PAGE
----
Fans will reportedly be treated to what sounds like an all-expenses trip that will include free airfare, free match tickets and free lodging. However, Qatar also reportedly asked those fans to sign contracts that required them to sing chants, post positive accounts on social media and report posts critical of Qatar.
Here are two excerpts obtained by the Times regarding what Qatar expects from those who signed up for the trip to the World Cup:
"We are not asking you to [be] a mouthpiece for Qatar, but it would obviously not be appropriate for you to disparage Qatar, the Supreme Committee for Delivery & Legacy (or other relevant entities related to the FIFA World Cup Qatar 2022) or the FIFA World Cup Qatar 2022. We know you have your own opinions, and your own style, so based on the facts we present to you, share them in a manner that suits you.
"You agree to report any offensive, degrading or abusive comments to the SC and, if possible, to take a screenshot of those comments and then promptly delete them. All other comments whether challenging or celebratory about the FIFA World Cup Qatar 2022 may of course remain publicly visible at your discretion."
Qatar downplayed this report. Ahsan Mansoor, the director of fan engagement in Qatar, told the Times "there is no obligation to promote or do anything."
“They don’t have any formal or contractual association with the World Cup," Mansoor added, "and they are not ambassadors for it."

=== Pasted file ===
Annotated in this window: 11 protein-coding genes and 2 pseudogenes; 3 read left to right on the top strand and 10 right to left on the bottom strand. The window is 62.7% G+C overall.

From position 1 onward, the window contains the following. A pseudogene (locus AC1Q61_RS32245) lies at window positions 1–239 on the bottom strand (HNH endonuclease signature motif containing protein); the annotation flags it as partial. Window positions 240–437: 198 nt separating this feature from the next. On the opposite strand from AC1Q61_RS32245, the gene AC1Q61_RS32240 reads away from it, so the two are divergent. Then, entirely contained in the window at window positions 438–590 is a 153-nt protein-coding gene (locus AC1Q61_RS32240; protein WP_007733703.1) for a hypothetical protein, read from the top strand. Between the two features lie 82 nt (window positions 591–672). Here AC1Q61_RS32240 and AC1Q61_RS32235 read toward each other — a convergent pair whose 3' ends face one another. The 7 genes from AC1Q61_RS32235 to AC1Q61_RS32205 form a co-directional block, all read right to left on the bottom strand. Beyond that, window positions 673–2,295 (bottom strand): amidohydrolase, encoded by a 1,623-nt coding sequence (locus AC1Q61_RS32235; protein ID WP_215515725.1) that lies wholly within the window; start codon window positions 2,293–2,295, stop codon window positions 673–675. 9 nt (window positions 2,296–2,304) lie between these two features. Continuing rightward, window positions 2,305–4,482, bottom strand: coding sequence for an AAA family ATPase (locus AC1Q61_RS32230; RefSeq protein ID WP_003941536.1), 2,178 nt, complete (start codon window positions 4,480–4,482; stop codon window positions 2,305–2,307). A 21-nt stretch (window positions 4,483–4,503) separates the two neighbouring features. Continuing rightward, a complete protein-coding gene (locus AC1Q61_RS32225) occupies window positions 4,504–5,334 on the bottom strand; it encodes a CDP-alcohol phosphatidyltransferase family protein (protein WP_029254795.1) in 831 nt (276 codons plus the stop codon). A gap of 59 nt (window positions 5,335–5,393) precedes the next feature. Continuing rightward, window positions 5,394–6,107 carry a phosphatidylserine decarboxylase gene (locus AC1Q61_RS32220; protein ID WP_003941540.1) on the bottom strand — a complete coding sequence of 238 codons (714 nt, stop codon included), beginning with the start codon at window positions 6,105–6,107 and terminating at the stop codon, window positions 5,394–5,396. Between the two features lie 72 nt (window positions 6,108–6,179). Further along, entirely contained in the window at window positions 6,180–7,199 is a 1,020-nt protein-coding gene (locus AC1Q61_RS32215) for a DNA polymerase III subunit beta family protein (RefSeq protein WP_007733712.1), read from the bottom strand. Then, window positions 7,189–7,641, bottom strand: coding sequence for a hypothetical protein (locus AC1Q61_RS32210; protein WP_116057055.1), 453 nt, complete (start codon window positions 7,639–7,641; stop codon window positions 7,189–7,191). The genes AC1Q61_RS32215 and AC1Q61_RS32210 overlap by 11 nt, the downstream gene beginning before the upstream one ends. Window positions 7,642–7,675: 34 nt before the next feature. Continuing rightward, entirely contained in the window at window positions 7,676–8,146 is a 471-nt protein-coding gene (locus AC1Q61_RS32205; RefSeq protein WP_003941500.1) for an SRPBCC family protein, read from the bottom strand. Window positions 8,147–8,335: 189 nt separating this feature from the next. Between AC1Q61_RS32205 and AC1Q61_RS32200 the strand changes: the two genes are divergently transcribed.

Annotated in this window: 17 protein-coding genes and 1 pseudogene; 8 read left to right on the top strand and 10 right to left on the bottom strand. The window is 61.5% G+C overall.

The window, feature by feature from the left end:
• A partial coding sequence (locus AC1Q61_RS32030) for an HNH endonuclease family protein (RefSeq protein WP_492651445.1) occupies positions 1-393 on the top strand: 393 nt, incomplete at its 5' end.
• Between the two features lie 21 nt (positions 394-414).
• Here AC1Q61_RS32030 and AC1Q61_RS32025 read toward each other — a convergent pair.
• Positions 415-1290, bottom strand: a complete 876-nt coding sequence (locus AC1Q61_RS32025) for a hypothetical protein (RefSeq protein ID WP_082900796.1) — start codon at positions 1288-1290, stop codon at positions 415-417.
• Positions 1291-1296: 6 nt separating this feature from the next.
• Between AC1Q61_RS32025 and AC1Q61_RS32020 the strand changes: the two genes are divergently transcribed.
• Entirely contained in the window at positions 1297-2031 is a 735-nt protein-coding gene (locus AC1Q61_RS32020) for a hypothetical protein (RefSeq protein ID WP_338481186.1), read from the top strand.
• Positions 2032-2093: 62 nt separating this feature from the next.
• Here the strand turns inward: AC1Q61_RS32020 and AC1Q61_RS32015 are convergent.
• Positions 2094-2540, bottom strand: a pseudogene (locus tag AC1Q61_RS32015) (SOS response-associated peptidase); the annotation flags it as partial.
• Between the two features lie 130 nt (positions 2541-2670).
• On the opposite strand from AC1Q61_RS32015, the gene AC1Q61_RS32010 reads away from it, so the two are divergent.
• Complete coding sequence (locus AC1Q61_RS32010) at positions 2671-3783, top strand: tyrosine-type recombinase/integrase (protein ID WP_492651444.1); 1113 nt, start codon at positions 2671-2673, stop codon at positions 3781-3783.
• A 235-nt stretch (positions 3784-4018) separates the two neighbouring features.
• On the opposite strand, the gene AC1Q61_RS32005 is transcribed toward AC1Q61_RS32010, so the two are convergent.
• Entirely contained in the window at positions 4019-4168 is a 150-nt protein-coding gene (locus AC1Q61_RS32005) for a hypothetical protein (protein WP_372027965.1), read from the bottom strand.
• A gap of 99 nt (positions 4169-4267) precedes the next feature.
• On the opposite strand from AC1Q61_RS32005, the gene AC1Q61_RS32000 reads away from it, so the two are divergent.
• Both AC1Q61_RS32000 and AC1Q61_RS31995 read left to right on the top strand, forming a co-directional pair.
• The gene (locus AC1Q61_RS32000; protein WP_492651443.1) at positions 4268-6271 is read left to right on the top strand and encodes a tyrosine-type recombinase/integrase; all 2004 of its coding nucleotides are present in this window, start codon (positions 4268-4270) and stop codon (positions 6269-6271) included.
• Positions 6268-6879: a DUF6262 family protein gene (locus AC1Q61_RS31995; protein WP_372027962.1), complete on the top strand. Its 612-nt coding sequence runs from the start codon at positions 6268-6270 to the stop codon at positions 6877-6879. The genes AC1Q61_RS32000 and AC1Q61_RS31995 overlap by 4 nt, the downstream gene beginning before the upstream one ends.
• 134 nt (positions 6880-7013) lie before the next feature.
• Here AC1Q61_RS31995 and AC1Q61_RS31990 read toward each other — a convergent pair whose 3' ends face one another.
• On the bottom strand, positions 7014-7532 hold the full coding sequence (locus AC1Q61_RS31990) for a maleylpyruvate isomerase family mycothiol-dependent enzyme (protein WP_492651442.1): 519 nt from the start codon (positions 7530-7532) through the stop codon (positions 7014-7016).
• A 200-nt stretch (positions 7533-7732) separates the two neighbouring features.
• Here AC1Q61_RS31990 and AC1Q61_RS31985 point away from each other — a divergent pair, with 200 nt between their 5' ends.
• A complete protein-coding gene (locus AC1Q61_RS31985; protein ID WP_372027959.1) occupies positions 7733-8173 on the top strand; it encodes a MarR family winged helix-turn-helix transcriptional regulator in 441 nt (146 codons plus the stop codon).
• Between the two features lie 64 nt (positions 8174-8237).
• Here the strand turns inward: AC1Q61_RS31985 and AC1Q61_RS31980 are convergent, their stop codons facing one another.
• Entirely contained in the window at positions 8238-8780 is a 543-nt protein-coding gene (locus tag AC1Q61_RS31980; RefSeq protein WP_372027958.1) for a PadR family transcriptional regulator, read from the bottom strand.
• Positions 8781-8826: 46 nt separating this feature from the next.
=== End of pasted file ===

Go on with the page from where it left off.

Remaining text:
How many fans will be paid?
The Associated Press also reported that up to 1,600 fans with representatives from all 32 qualifying teams were recruited for this program, and part of their agreement includes a song at the opening ceremony.
How did Qatar manage to find people from every country in the World Cup? The country's organizing group – also known as the Supreme Committee for Delivery and Legacy – said they corresponded through a “Fan Leader Network” in 59 countries.
This is partially true: The Times reported that the committee did ask national federations around the world to be put in contact with top fan groups for their respective countries. But it sounds as though the way in which Qatar asked was vague at its best and duplicitous at its worst.
England reportedly added a sign-up form for this program on behalf of Qatar on its official fan club website but only found out it was an expenses-paid trip later.
“We were told this was an opportunity to engage with fans from all competing nations to ensure that the voice of supporters was clearly heard in the planning for the World Cup, and that many international football associations were being approached,” England’s Football Association said in a statement. “We have had no more involvement with the scheme [since posting the sign-up], and no sight of the ‘code of conduct’ or any of the terms and conditions of involvement.”
This is not the first time Qatar paid fans to attend sporting events. In 2019, Qatar reportedly bused migrant workers and children to fill empty seats at Khalifa International Stadium during the IAAF World Athletics Championships in Doha.
Qatar controversies continue
There have been repeated controversies surrounding the World Cup in Qatar.
Migrant worker exploitation has been the biggest scandal in the lead-up to the World Cup as well. There have been misleading reports as to how many migrants have died building World Cup stadiums as well as conversations about mistreatment and pseudo-slavery.
Lusail Stadium, an 80,000-set venue, reportedly received poor reviews from fans who attended a match in September. Attendants at the time said the stadium didn't supply enough water, have enough bathrooms or have good air conditioning. Fans also said that public transportation to and from the stadium was bad.
Some LGBTQ fans are also afraid to travel this year because of the country's laws that criminalize homosexuality, despite FIFA and Qatar’s Supreme Committee's assertion that “everybody's welcome” to attend.